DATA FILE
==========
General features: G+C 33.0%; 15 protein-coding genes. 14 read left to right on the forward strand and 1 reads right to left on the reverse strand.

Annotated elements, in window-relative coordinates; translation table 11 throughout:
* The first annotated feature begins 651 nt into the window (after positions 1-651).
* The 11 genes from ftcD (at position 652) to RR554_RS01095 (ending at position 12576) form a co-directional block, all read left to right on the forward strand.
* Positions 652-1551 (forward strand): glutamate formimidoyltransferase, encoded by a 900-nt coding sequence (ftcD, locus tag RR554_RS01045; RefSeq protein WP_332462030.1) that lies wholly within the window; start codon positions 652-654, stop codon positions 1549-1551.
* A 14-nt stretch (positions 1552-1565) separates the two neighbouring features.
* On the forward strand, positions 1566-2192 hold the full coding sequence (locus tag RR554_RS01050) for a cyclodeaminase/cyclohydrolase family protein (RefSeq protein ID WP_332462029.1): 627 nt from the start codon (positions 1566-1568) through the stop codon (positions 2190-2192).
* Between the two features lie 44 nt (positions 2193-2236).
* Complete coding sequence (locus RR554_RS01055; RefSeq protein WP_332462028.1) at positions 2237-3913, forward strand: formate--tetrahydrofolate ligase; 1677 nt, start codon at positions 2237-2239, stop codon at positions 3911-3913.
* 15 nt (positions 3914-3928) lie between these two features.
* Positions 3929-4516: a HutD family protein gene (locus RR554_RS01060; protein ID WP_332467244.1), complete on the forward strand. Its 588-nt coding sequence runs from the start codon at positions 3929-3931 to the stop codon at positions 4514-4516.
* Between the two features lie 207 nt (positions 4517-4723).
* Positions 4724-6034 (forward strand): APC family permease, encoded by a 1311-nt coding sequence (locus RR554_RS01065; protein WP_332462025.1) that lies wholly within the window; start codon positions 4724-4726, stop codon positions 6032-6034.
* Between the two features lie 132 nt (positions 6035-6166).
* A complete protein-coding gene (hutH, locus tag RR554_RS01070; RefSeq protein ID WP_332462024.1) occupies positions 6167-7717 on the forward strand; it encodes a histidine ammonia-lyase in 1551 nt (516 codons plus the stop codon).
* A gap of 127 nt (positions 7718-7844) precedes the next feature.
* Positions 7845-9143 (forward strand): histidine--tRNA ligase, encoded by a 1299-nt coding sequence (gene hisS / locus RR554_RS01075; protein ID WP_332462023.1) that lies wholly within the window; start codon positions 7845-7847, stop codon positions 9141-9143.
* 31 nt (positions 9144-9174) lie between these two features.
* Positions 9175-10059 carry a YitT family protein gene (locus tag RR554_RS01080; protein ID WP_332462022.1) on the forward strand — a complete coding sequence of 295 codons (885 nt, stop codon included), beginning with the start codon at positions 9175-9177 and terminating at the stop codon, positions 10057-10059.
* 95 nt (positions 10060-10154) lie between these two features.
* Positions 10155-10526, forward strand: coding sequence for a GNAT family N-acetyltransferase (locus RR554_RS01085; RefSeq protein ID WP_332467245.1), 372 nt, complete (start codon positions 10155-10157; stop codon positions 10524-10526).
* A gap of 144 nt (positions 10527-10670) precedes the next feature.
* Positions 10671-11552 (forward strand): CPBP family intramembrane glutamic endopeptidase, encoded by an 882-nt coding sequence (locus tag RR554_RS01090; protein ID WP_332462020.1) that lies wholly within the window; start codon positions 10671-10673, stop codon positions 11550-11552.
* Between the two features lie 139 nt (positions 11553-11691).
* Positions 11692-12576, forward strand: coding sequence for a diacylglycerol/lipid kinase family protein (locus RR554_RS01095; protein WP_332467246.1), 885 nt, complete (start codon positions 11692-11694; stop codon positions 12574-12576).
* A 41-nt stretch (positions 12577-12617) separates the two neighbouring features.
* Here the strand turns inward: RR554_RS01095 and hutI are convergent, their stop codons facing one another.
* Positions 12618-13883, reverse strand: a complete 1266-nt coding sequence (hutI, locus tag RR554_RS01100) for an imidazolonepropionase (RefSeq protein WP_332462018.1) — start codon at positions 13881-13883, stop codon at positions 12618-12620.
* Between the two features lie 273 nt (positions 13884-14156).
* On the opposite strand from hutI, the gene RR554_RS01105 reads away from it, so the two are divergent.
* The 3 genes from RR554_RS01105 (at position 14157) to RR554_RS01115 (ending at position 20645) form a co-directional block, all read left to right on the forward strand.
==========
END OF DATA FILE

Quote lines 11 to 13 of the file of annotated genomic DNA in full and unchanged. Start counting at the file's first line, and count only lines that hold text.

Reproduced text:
* Positions 3929-4516: a HutD family protein gene (locus RR554_RS01060; protein ID WP_332467244.1), complete on the forward strand. Its 588-nt coding sequence runs from the start codon at positions 3929-3931 to the stop codon at positions 4514-4516.
* Between the two features lie 207 nt (positions 4517-4723).
* Positions 4724-6034 (forward strand): APC family permease, encoded by a 1311-nt coding sequence (locus RR554_RS01065; protein WP_332462025.1) that lies wholly within the window; start codon positions 4724-4726, stop codon positions 6032-6034.